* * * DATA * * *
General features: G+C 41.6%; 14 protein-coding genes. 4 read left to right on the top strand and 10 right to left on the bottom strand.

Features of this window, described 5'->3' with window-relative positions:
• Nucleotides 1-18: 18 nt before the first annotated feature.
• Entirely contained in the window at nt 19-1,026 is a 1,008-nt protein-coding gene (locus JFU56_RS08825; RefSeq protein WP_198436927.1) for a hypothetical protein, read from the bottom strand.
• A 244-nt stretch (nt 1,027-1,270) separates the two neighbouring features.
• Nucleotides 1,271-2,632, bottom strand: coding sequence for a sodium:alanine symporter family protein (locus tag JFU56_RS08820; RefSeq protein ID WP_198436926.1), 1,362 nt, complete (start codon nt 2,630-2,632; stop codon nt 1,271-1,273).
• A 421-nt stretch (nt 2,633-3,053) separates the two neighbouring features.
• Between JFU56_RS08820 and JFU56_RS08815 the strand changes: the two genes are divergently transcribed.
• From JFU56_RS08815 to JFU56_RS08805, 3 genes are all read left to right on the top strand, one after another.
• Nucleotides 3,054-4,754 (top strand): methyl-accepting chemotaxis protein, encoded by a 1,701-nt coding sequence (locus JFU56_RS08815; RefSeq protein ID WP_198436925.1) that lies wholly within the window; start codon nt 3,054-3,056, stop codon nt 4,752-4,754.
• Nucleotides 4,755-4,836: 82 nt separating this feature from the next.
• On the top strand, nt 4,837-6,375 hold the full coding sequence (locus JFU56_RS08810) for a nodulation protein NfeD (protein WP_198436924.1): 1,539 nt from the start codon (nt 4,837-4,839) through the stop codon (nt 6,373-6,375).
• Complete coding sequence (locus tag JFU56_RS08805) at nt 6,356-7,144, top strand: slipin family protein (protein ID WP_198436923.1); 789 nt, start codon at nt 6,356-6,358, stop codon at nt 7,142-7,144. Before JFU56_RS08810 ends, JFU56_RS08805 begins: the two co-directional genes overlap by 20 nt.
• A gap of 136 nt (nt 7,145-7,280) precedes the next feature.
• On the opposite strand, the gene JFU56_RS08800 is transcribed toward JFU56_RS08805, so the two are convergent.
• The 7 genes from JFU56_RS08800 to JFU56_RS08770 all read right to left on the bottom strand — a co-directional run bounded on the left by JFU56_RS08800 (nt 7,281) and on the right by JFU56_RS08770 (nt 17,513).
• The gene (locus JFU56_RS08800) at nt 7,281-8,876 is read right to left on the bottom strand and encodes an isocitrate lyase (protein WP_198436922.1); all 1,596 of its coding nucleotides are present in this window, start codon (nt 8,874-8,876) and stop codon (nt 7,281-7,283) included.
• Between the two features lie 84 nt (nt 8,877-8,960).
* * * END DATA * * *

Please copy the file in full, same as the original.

General features: G+C 41.6%; 14 protein-coding genes. 4 read left to right on the top strand and 10 right to left on the bottom strand.

Features of this window, described 5'->3' with window-relative positions:
• Nucleotides 1-18: 18 nt before the first annotated feature.
• Entirely contained in the window at nt 19-1,026 is a 1,008-nt protein-coding gene (locus JFU56_RS08825; RefSeq protein WP_198436927.1) for a hypothetical protein, read from the bottom strand.
• A 244-nt stretch (nt 1,027-1,270) separates the two neighbouring features.
• Nucleotides 1,271-2,632, bottom strand: coding sequence for a sodium:alanine symporter family protein (locus tag JFU56_RS08820; RefSeq protein ID WP_198436926.1), 1,362 nt, complete (start codon nt 2,630-2,632; stop codon nt 1,271-1,273).
• A 421-nt stretch (nt 2,633-3,053) separates the two neighbouring features.
• Between JFU56_RS08820 and JFU56_RS08815 the strand changes: the two genes are divergently transcribed.
• From JFU56_RS08815 to JFU56_RS08805, 3 genes are all read left to right on the top strand, one after another.
• Nucleotides 3,054-4,754 (top strand): methyl-accepting chemotaxis protein, encoded by a 1,701-nt coding sequence (locus JFU56_RS08815; RefSeq protein ID WP_198436925.1) that lies wholly within the window; start codon nt 3,054-3,056, stop codon nt 4,752-4,754.
• Nucleotides 4,755-4,836: 82 nt separating this feature from the next.
• On the top strand, nt 4,837-6,375 hold the full coding sequence (locus JFU56_RS08810) for a nodulation protein NfeD (protein WP_198436924.1): 1,539 nt from the start codon (nt 4,837-4,839) through the stop codon (nt 6,373-6,375).
• Complete coding sequence (locus tag JFU56_RS08805) at nt 6,356-7,144, top strand: slipin family protein (protein ID WP_198436923.1); 789 nt, start codon at nt 6,356-6,358, stop codon at nt 7,142-7,144. Before JFU56_RS08810 ends, JFU56_RS08805 begins: the two co-directional genes overlap by 20 nt.
• A gap of 136 nt (nt 7,145-7,280) precedes the next feature.
• On the opposite strand, the gene JFU56_RS08800 is transcribed toward JFU56_RS08805, so the two are convergent.
• The 7 genes from JFU56_RS08800 to JFU56_RS08770 all read right to left on the bottom strand — a co-directional run bounded on the left by JFU56_RS08800 (nt 7,281) and on the right by JFU56_RS08770 (nt 17,513).
• The gene (locus JFU56_RS08800) at nt 7,281-8,876 is read right to left on the bottom strand and encodes an isocitrate lyase (protein WP_198436922.1); all 1,596 of its coding nucleotides are present in this window, start codon (nt 8,874-8,876) and stop codon (nt 7,281-7,283) included.
• Between the two features lie 84 nt (nt 8,877-8,960).